Reading, MA — The three candidates for the two seats on the Select Board faced off on RCTV on Thursday, February 13. The forum, moderated by Alan Foulds, featured questions posed to the candidates by Joanne Senders from the Observer/Advocate and Catie Robertson of the Reading Post.
Incumbent Andrew Friedmann spoke of his apologies to the police department regarding his comments at the most recent Select Board meeting where he stated that he was “intimidated by all the police officers in this room. I have to live in this town and you all carry guns.” He suggested that he has always been a big proponent of the police and fire departments, citing his support of the 2018 override because “the police needed five more officers and schools were going to have to cut programs.” He continued that he “supports the Reading Town Charter” and that the Town Manager went through a “hard and detailed process” to choose a candidate for police chief. He says he heard the police last Tuesday night regarding their concerns and frustrations, although he supports Select Board Chair Vanessa Alvarado’s decision to have a discussion and not a vote on the issue. He then stated that the board recognized that the situation is untenable and agreed to have a vote next week.
Friedmann believes that one’s party affiliation should not affect one’s decision-making process and that doing so would not serve Reading well. He recognizes that most decisions have little to do with “red/blue state politics.” Friedmann’s vision for Reading in 2030 is one dedicated to sustainability and renewable energy with a thriving downtown. He stated that he was opposed to a recent board vote not to require developers to provide “as-built” plans to the town prior to occupancy permits being issued. He is proud of having worked on the board’s onboarding manual for new members and having worked on the town meeting warrant article providing testing for natural gas leaks in town.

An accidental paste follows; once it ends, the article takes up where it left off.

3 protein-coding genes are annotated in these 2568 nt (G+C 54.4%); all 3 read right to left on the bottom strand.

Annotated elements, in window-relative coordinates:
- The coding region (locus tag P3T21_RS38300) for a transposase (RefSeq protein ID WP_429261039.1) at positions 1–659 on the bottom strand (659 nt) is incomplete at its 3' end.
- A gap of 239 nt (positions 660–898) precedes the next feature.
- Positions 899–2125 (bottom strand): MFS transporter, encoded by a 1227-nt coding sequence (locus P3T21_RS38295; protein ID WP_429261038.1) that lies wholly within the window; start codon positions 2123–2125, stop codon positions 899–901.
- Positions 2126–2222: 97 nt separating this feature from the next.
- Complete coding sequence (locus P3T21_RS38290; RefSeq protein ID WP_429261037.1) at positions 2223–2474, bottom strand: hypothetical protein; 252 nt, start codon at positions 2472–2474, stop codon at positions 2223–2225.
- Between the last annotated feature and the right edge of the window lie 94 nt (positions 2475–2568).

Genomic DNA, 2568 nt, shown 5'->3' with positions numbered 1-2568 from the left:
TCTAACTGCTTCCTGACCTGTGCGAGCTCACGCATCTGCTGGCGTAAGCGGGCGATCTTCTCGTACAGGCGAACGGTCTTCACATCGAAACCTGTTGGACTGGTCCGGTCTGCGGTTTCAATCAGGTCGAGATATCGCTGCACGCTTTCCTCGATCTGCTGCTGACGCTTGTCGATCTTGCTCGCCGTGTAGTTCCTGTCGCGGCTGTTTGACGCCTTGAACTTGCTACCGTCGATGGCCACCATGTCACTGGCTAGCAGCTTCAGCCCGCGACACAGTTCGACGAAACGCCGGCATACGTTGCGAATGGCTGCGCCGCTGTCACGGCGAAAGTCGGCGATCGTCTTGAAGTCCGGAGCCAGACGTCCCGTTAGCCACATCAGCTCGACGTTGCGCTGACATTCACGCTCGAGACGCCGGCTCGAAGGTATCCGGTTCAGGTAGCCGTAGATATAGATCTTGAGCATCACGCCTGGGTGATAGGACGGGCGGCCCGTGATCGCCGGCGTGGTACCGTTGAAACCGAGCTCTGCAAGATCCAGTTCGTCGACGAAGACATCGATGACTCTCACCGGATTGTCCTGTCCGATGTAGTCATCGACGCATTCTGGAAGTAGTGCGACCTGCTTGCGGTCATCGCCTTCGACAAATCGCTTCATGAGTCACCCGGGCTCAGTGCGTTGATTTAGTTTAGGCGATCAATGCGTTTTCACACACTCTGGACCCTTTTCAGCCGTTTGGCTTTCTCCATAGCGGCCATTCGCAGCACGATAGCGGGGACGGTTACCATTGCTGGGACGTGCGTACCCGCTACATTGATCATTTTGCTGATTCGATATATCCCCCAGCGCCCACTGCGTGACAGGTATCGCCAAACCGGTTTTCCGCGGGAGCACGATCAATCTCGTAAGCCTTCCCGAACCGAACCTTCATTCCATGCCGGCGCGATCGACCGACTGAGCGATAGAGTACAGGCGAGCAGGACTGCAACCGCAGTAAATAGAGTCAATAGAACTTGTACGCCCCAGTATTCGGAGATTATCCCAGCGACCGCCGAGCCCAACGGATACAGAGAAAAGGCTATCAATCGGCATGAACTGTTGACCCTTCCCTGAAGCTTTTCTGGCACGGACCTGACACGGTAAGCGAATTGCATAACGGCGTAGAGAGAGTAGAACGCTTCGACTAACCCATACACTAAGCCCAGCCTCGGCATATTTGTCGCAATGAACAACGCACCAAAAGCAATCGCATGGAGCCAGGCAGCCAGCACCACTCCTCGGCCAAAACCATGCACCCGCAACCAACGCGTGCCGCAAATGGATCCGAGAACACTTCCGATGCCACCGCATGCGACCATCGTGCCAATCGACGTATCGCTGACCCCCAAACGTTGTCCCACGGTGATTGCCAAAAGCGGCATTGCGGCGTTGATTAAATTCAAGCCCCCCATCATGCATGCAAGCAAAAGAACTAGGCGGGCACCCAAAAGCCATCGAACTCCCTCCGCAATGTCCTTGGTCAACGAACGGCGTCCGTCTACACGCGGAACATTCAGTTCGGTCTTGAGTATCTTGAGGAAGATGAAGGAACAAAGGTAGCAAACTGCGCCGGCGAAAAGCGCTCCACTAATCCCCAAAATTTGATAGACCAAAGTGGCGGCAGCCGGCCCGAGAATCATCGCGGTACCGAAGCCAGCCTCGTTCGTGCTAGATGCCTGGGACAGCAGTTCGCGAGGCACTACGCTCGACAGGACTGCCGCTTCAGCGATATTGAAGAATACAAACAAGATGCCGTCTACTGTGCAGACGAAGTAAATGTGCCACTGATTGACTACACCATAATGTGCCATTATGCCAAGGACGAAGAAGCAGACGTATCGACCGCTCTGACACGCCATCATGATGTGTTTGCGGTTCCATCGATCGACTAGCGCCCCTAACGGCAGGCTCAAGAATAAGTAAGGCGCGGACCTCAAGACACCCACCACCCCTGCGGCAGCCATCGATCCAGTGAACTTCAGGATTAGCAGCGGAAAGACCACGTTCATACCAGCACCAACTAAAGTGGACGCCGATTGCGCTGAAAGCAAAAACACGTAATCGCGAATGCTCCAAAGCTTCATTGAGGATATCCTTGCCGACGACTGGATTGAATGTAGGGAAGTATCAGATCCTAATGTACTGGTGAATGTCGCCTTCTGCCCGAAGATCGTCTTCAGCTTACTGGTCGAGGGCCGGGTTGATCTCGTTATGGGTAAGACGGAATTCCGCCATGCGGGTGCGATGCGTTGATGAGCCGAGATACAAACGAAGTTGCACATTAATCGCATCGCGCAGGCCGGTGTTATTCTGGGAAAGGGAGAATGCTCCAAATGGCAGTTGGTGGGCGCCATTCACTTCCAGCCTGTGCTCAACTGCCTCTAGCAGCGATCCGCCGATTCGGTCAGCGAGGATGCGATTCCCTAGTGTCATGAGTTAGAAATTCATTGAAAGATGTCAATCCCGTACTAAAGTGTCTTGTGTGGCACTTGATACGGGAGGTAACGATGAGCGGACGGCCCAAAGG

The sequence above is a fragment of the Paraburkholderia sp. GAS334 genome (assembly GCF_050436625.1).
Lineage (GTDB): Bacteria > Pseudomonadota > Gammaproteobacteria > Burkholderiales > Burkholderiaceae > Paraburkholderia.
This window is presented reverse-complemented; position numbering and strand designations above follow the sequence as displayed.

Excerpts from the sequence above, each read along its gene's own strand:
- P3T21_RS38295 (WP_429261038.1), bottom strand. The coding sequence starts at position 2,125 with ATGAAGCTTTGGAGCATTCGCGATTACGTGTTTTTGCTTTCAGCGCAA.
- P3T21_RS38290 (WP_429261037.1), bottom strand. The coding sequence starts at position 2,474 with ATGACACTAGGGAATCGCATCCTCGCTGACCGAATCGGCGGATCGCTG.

Friedmann believes it is important to recognize the expertise volunteers bring to town committees and to understand the amount of work they engage in, also that any communication plan developed by the board needs to encompass various media types. He wants to focus his second term on more development of the capital investment plan and moving Reading into the 21st Century in the use of renewable energy.
Carlo Bacci is the former owner of local business and the current owner of a small business located in Swampscott. He stated that serving on the Select Board is “all about leadership” and “working within its parameters.” He believes that the Town Manager did his job in the “detailed and professional” police chief hiring process and he fully supports the selected candidate for the job. He believes that the plan was to not have a vote on the new chief before the election and that this was a “flagrant misuse of power by the [Select Board] chair.” He also believes that it is time to “move on as a community.”
Bacci believes that national politics should not have a role in local matters and that is important to understand that the community is made up of diverse voices. “I want to be there to listen and advocate,” he stated. Bacci supported the 2018 override because the need was “communicated every well.” While the override was only designed to last 3-5 years, Bacci wants to work to “make it last as long as it can” and wants to avoid overrides as much as possible. Bacci’s vision of Reading in 2030 is one with a vibrant community living downtown with increased parking. He would like to see growth continue with rezoning designed to bring new businesses to town.